What is it? Railway sidings. Actually, an embankment. Fenced off. Unused but for the odd fly-tipper. Seldom visited. Unloved and unnoticed. ‘Cept of course by your roving Londonist reporter.
Where is it? Now in London we all live near railways in some way or another. So we’d like you to read this as any-railway in any-street. But if you must know ours is in Peckham, off Lyndhurst Way, at the entrance of a mini industrial estate called Print Village.
Why has it tickled our fancy? Because it shows Mother Nature working at her absolute best – gratuitously, determinedly, outwitting Man’s (well, Railtrack’s) best efforts to have her blacklisted. Every year some little railway bod comes round with his shears and chemicals and tries to get rid of all the stuff growing there. And every year it comes back again, each time with more exuberant abandon than the last. We like to look beyond the jettisoned tellies, cast off wellies, and empty cans and bags. At the risk of making you puke, there really is beauty to be had everywhere.
Nature Notes: Because most railway land is fenced off from meddling mortals (and quite right too – dear readers, we would entreat you to remember that tracks and trains are dangerous, so don’t go near them), it is a haven for the more tenacious forms of wildlife (especially those of hard hearing, we might venture). A profusion of nettles, wild flowers, ivy, honeysuckle, and lobelia (we are in the habit of identifying any plant of which we don’t know the name as this). Our patch is overrun with blackberries, and whilst we would not dream of trespassing, we see nothing wrong with, er, leaning over the fence a bit.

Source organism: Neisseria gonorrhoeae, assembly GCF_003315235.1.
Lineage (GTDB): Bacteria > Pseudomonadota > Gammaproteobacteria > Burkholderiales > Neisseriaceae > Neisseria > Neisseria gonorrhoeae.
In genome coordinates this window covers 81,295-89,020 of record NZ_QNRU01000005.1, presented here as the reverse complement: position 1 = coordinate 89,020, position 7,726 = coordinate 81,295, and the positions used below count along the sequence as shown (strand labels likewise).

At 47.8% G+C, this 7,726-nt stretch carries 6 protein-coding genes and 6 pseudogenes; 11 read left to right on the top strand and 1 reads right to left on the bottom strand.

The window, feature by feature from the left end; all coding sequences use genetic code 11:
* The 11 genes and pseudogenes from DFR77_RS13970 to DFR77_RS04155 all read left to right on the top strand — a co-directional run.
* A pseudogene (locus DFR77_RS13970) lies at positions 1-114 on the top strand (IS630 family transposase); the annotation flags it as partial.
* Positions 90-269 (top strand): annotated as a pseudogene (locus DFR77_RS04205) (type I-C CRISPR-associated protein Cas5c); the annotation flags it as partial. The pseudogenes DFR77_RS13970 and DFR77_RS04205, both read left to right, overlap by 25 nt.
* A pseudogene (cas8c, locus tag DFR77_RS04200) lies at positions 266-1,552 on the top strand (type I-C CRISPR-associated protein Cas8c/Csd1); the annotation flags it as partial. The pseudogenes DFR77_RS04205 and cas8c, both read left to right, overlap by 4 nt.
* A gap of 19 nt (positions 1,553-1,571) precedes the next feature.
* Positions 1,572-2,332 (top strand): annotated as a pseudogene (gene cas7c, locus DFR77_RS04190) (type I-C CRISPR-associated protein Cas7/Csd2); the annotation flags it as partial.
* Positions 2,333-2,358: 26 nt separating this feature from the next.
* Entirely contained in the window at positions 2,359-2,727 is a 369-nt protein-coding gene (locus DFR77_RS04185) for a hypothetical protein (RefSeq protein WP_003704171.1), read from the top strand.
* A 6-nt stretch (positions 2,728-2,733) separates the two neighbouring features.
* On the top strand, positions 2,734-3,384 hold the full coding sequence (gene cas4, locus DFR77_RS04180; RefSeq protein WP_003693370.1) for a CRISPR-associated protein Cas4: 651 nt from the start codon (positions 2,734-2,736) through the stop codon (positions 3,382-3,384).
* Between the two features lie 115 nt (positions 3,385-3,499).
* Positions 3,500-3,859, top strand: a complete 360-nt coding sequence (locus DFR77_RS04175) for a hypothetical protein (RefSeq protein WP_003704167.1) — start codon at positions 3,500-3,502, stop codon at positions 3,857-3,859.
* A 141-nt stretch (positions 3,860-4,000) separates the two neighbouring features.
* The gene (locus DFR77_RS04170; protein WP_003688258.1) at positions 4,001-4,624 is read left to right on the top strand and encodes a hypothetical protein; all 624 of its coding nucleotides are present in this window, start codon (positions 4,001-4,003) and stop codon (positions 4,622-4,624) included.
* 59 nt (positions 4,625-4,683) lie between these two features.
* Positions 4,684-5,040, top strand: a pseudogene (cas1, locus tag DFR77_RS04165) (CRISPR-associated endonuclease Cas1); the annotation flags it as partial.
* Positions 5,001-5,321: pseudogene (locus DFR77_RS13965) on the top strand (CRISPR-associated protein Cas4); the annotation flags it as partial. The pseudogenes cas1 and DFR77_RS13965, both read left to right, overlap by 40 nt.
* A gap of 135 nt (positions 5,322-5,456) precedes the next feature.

We have also spotted Brer Fox using the railway as a shortcut to the next urban lair (in fact Londonist once reported an attempted murder having heard blood-curdling screams issuing from a nearby rail track, only to be told that it was foxes having a bit of nooky). Butterflies too, mostly this one, but lots of pretty white ones as well. And because mice love railways, you can occasionally spot the odd greedy hawk up above.
SO next time you’re shutting your ears as a train thunders past you, open your eyes to what’s flourishing and fluttering right next to it.